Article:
This is an excellent post Mary. Very well said. And I agree that we're all built differently and each way has it's own benefits. I hate the overprevalence of super-skinny chicks in the media. Some of us just aren't meant to be that way.
Great comments! I couldn't agree more about the point of being healthy over being "perfectly sized" whatever that means.

I marvel at the differences in size I see just within my own family, with my own sisters. We're all built just a little differently: some taller, some shorter, from size 2 to size 12. And yet ALL of us are beautiful, and we're all working to stay healthy.

Stace: whoever wrote what they wrote is profoundly ignorant and messed up. I'm so sorry they decided to direct that at you in such a cruel way. It's just a good thing that you've got your head on straight and get sluff it off. Heck with 'em, you know what's what.
Mary, my dear, you are brillant! I can not tell you how comforting it was to read your post this morning when I got to work. Thanls for your incredible exmaple, you have taought me much my dear friend!!
This discussion reminded me of a song.
God help you if you're an ugly girl, course too pretty is also your doom. Cause everyone harbors a secret hatred for the prettiest girl in the room.
It really doesnt matter what you look like, all other things not considered and ought not to be considered. What will fly is how you carry yourself. You can be tall, thin and gorgeous but if you suck and have no personality or real bone in your body, in the end you don't have a lot going for you nor are you happy.. you might at first be, i.e. got the GQ man, the cosmo job and the frilly friends. Then comes the divorce, the lay off once your botox backfires and your friends get overrated and neurotic. Images, marketing, sexism, egoism.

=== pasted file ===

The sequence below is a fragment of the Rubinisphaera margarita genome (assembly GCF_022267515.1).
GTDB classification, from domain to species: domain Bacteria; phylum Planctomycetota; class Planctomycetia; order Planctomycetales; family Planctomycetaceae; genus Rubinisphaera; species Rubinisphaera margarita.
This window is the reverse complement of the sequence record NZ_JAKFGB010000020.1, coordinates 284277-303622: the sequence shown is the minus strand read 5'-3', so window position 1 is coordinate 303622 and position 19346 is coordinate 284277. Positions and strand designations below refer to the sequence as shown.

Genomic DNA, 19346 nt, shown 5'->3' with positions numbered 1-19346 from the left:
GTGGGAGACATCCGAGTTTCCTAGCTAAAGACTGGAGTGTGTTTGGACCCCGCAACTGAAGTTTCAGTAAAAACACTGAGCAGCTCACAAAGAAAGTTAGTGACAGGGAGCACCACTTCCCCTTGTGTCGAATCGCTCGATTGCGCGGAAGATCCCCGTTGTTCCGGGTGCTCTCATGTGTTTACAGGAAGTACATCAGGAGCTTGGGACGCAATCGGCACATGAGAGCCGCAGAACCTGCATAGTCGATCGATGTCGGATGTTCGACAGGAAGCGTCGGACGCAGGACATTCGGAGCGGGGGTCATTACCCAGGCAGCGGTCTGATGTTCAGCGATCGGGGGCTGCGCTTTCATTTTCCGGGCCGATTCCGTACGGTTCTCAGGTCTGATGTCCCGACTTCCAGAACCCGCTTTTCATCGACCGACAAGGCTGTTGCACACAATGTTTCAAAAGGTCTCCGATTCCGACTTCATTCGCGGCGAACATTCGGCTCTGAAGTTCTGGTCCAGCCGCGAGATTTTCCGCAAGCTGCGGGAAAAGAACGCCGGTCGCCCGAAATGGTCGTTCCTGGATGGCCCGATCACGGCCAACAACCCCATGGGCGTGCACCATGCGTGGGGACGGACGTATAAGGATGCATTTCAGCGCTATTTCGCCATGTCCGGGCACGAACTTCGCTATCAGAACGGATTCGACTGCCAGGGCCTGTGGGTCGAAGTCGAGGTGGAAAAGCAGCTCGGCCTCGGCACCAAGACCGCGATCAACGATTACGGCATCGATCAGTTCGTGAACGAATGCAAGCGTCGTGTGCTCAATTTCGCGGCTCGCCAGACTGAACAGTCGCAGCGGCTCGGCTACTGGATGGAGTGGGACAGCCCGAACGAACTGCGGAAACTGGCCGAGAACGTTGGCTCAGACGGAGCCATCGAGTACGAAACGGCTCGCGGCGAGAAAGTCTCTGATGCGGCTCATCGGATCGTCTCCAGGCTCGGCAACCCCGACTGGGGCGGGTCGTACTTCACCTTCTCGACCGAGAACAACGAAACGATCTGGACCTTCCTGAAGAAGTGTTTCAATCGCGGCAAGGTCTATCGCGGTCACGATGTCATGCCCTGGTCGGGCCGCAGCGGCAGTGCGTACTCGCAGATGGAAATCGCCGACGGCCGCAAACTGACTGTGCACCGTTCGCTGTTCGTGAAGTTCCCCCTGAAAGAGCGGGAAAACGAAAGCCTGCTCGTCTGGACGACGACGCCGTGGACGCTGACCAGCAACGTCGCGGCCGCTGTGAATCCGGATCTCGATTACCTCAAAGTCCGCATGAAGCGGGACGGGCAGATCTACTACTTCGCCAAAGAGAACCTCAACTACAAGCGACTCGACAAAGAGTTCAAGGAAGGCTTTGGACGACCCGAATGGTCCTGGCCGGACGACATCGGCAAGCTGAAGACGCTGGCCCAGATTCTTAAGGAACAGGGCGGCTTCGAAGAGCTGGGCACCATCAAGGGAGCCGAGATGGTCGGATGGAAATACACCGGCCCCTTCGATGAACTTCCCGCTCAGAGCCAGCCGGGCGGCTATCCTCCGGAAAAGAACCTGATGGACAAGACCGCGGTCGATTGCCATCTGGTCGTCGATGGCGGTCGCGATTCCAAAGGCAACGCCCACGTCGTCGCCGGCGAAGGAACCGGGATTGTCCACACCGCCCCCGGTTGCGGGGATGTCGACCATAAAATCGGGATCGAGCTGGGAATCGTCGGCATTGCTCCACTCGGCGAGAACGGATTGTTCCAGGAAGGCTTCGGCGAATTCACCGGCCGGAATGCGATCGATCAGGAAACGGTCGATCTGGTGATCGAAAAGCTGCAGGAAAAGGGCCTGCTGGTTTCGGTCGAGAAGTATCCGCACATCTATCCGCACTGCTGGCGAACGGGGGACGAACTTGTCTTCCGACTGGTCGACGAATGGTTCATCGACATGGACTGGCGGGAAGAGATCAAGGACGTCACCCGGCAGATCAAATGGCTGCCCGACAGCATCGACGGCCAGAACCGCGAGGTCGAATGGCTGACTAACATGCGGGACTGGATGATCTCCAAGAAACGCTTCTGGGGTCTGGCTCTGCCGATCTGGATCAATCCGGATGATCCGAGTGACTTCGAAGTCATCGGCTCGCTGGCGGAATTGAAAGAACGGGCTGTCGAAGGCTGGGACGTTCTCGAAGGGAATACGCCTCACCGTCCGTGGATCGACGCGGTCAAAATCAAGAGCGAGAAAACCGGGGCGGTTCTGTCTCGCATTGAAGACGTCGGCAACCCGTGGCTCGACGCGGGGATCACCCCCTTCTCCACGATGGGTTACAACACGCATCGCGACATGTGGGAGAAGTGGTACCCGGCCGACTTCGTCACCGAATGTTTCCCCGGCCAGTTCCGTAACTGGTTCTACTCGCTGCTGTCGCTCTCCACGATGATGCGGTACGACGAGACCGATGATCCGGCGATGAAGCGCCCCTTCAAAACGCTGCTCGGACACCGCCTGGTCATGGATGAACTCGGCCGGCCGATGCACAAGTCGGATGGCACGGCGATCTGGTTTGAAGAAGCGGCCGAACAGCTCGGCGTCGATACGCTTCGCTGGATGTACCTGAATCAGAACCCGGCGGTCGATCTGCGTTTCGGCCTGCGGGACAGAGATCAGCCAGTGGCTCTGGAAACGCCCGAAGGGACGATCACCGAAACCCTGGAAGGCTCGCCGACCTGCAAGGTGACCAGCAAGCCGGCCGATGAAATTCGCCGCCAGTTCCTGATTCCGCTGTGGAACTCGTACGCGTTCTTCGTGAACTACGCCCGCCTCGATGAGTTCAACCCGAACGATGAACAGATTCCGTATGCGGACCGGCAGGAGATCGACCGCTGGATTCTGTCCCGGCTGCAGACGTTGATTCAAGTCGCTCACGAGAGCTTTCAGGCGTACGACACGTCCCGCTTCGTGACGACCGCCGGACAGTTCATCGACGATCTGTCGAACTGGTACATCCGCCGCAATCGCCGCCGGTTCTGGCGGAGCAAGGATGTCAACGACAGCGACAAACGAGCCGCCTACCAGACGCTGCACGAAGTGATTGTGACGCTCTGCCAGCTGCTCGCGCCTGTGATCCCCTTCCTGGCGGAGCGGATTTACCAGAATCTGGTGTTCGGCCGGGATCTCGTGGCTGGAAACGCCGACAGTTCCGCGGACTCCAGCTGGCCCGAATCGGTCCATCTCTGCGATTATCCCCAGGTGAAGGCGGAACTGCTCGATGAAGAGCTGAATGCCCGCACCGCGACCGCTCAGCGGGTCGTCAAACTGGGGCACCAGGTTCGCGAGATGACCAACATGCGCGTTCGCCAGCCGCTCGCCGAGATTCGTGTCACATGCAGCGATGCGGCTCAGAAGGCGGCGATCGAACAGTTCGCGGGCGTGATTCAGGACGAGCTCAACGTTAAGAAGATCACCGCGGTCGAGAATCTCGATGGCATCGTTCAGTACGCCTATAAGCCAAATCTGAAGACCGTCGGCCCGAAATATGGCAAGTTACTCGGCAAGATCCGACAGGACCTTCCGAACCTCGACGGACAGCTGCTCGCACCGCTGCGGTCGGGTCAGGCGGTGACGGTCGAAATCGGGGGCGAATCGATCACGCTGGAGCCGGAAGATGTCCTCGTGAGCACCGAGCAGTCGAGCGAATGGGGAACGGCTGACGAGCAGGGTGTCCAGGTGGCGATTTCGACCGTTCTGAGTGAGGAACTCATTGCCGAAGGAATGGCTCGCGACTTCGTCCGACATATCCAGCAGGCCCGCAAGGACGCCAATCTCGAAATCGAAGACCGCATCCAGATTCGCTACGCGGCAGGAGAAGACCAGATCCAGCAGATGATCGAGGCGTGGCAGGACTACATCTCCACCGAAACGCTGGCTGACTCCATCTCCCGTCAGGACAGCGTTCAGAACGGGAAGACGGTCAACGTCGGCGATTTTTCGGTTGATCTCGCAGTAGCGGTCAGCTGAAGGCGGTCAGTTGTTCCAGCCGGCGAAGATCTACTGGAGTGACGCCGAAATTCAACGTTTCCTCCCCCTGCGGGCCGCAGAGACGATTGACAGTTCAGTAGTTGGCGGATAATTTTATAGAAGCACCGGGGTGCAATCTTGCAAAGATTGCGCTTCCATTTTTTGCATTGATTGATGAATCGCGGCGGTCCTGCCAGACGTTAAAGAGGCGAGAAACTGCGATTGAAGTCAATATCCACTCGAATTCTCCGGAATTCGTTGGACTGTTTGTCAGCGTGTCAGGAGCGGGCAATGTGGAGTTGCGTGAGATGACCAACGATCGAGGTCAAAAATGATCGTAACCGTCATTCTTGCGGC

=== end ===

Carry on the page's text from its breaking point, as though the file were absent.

Nothing wrong with being whatever your being is. tall, thin, ugly, pretty, square, pear, round, pale, dark, whatever. We are who we are and that's the way it's going to be. -B. Marley.
Other recommended Song: Thhirty-two Flavors, Ani DiFranco or Alana Davis.
Recommended reading: The Beauty Myth by Naomi Wolf.
Undercover Feminist, also Lover (can I get a whu whu from my mand mand! KCCN FM 100 island jams repa'sent!)
Those are great recommendations! I'd also like to add the movie Real Women Have Curves to that. It rocks.

I must agree that body image has to be what you make it...
Sometimes I really hate talking about this with people because they immediately assume that I couldn't possibly have body image issues because I'm "petite". WRONG.
No matter who you are, what you weigh, there is always something about one's body that has the potential to bring them down. My last employer was slightly overweight and quite obsessive about it. She would often make remarks about my weight and make fun of my "non-womanly" figure.
If you're constantly listening to what other people tell you you should be, then you'll never be happy. I guess that goes for pretty much everything.